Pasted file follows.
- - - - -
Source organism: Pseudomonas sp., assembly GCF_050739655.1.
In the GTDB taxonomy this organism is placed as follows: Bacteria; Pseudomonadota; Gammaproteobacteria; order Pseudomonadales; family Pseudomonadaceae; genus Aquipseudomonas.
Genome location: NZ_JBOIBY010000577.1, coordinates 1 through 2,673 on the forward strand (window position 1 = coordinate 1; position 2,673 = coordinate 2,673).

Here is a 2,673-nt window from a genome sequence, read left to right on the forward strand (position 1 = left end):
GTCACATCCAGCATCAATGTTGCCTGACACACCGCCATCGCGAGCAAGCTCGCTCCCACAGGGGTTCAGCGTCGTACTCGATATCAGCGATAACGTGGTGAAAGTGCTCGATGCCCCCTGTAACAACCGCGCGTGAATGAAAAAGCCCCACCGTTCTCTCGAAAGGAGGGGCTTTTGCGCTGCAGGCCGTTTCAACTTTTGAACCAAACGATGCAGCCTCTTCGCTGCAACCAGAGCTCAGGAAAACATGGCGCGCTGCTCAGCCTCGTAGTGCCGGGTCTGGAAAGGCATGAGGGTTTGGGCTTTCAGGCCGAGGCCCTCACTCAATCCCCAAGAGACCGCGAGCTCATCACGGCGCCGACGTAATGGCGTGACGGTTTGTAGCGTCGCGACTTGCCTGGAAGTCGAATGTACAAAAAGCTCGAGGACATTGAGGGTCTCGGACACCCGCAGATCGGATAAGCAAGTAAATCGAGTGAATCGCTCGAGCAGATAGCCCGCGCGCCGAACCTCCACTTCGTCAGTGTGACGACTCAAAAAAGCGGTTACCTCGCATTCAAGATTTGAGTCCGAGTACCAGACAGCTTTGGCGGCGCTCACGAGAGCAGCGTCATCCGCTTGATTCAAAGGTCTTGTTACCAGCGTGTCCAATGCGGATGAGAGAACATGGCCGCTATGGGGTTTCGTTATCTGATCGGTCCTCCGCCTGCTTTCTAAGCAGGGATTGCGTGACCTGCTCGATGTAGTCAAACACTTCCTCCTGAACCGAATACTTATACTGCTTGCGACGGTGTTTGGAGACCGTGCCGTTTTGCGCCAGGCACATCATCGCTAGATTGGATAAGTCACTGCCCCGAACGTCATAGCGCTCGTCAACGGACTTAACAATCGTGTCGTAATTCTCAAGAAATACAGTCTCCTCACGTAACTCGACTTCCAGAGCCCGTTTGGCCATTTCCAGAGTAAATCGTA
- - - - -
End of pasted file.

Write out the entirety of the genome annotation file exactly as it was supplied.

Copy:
Source organism: Pseudomonas sp., assembly GCF_050739655.1.
In the GTDB taxonomy this organism is placed as follows: Bacteria; Pseudomonadota; Gammaproteobacteria; order Pseudomonadales; family Pseudomonadaceae; genus Aquipseudomonas.
Genome location: NZ_JBOIBY010000577.1, coordinates 1 through 2,673 on the forward strand (window position 1 = coordinate 1; position 2,673 = coordinate 2,673).

Here is a 2,673-nt window from a genome sequence, read left to right on the forward strand (position 1 = left end):
GTCACATCCAGCATCAATGTTGCCTGACACACCGCCATCGCGAGCAAGCTCGCTCCCACAGGGGTTCAGCGTCGTACTCGATATCAGCGATAACGTGGTGAAAGTGCTCGATGCCCCCTGTAACAACCGCGCGTGAATGAAAAAGCCCCACCGTTCTCTCGAAAGGAGGGGCTTTTGCGCTGCAGGCCGTTTCAACTTTTGAACCAAACGATGCAGCCTCTTCGCTGCAACCAGAGCTCAGGAAAACATGGCGCGCTGCTCAGCCTCGTAGTGCCGGGTCTGGAAAGGCATGAGGGTTTGGGCTTTCAGGCCGAGGCCCTCACTCAATCCCCAAGAGACCGCGAGCTCATCACGGCGCCGACGTAATGGCGTGACGGTTTGTAGCGTCGCGACTTGCCTGGAAGTCGAATGTACAAAAAGCTCGAGGACATTGAGGGTCTCGGACACCCGCAGATCGGATAAGCAAGTAAATCGAGTGAATCGCTCGAGCAGATAGCCCGCGCGCCGAACCTCCACTTCGTCAGTGTGACGACTCAAAAAAGCGGTTACCTCGCATTCAAGATTTGAGTCCGAGTACCAGACAGCTTTGGCGGCGCTCACGAGAGCAGCGTCATCCGCTTGATTCAAAGGTCTTGTTACCAGCGTGTCCAATGCGGATGAGAGAACATGGCCGCTATGGGGTTTCGTTATCTGATCGGTCCTCCGCCTGCTTTCTAAGCAGGGATTGCGTGACCTGCTCGATGTAGTCAAACACTTCCTCCTGAACCGAATACTTATACTGCTTGCGACGGTGTTTGGAGACCGTGCCGTTTTGCGCCAGGCACATCATCGCTAGATTGGATAAGTCACTGCCCCGAACGTCATAGCGCTCGTCAACGGACTTAACAATCGTGTCGTAATTCTCAAGAAATACAGTCTCCTCACGTAACTCGACTTCCAGAGCCCGTTTGGCCATTTCCAGAGTAAATCGTA